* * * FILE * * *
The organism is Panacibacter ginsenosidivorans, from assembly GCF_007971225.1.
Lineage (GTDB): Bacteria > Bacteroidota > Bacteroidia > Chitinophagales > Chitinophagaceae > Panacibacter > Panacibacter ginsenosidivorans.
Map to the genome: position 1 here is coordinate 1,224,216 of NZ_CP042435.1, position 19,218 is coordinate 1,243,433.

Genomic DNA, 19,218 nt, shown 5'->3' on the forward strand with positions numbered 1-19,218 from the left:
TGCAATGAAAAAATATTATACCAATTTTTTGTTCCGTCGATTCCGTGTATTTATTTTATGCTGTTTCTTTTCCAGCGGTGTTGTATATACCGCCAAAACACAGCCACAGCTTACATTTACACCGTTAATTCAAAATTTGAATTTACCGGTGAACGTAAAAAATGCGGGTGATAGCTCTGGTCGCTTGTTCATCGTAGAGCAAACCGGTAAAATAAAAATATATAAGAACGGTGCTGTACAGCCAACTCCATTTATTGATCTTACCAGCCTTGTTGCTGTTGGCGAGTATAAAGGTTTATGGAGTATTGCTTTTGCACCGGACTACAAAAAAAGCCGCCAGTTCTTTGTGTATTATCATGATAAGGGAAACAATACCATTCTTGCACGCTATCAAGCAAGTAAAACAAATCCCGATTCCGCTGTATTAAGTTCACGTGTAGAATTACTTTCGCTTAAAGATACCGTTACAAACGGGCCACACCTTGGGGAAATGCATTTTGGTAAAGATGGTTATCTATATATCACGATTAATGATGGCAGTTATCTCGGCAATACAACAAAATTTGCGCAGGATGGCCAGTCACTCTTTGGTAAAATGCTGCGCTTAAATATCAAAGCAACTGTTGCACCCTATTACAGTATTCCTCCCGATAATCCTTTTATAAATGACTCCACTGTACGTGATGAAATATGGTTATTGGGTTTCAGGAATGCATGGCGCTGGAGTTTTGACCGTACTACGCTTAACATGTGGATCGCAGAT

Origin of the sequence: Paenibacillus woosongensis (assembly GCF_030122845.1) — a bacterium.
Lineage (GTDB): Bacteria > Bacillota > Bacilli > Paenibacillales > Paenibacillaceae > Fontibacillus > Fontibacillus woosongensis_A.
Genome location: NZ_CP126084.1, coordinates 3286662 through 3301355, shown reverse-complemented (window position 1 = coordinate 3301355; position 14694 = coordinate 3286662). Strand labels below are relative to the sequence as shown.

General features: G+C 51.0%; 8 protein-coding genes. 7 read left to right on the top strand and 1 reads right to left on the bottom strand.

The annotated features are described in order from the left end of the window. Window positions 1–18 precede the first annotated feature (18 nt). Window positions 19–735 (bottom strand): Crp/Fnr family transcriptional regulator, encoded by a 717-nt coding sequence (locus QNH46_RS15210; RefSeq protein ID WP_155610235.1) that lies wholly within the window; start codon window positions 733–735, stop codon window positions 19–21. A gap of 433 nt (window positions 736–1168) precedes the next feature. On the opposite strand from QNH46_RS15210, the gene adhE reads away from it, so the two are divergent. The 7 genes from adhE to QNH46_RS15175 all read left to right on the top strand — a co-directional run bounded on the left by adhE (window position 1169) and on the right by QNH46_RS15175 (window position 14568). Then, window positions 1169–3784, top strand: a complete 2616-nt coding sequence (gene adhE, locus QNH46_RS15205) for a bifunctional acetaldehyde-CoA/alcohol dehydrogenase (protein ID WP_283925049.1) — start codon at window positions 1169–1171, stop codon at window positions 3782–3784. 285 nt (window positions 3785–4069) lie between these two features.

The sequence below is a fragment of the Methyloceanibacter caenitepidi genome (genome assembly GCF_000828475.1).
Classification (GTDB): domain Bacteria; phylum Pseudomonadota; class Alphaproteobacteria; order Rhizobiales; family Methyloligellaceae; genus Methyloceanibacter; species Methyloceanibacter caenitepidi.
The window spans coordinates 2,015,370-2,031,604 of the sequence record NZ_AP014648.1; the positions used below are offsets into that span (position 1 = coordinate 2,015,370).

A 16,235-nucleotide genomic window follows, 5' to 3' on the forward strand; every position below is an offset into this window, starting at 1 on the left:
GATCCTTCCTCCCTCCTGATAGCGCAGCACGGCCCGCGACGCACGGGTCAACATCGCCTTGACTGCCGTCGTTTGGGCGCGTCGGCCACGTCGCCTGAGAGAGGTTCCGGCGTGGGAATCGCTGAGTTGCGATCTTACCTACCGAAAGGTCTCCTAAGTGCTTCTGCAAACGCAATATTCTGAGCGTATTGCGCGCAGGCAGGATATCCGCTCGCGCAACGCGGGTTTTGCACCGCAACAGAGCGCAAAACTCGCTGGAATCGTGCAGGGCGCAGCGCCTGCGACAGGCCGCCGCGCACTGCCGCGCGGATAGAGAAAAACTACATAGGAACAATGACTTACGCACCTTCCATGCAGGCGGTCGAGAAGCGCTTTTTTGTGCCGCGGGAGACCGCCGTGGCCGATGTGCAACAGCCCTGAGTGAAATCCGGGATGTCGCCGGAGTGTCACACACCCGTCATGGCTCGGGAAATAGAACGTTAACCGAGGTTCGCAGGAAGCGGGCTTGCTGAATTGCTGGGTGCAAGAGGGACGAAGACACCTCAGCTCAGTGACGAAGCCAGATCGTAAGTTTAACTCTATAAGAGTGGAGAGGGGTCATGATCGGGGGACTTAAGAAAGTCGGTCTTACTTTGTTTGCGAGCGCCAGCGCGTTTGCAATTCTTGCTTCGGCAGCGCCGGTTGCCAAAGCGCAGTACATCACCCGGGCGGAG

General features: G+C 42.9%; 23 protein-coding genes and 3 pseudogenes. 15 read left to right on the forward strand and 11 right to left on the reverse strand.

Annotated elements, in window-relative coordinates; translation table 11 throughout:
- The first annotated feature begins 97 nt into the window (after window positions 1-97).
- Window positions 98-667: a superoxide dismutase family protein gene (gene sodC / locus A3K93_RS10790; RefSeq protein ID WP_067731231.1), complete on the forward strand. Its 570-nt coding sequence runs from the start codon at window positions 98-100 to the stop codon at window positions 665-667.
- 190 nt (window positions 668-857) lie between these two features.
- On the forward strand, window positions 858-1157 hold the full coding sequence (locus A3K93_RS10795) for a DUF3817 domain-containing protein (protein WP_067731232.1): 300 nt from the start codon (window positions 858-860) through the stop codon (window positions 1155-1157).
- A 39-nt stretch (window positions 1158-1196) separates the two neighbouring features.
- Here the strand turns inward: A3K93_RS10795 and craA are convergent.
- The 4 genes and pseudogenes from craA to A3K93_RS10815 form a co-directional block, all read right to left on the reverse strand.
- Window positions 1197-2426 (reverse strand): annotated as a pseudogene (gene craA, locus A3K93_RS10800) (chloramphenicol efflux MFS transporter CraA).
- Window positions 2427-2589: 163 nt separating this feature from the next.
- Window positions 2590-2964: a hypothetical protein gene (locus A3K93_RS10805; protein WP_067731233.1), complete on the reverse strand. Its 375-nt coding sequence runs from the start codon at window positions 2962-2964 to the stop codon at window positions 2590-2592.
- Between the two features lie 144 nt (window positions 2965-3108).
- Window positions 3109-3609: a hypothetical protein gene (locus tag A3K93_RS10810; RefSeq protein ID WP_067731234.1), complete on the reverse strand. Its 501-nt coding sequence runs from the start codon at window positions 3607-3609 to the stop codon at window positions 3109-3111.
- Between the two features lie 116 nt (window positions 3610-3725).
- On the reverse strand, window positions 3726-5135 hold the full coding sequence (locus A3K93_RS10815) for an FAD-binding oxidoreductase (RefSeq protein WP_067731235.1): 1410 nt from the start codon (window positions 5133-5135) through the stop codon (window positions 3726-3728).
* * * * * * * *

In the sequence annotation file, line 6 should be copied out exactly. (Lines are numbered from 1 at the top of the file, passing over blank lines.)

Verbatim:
Origin of the sequence: Paenibacillus woosongensis (assembly GCF_030122845.1) — a bacterium.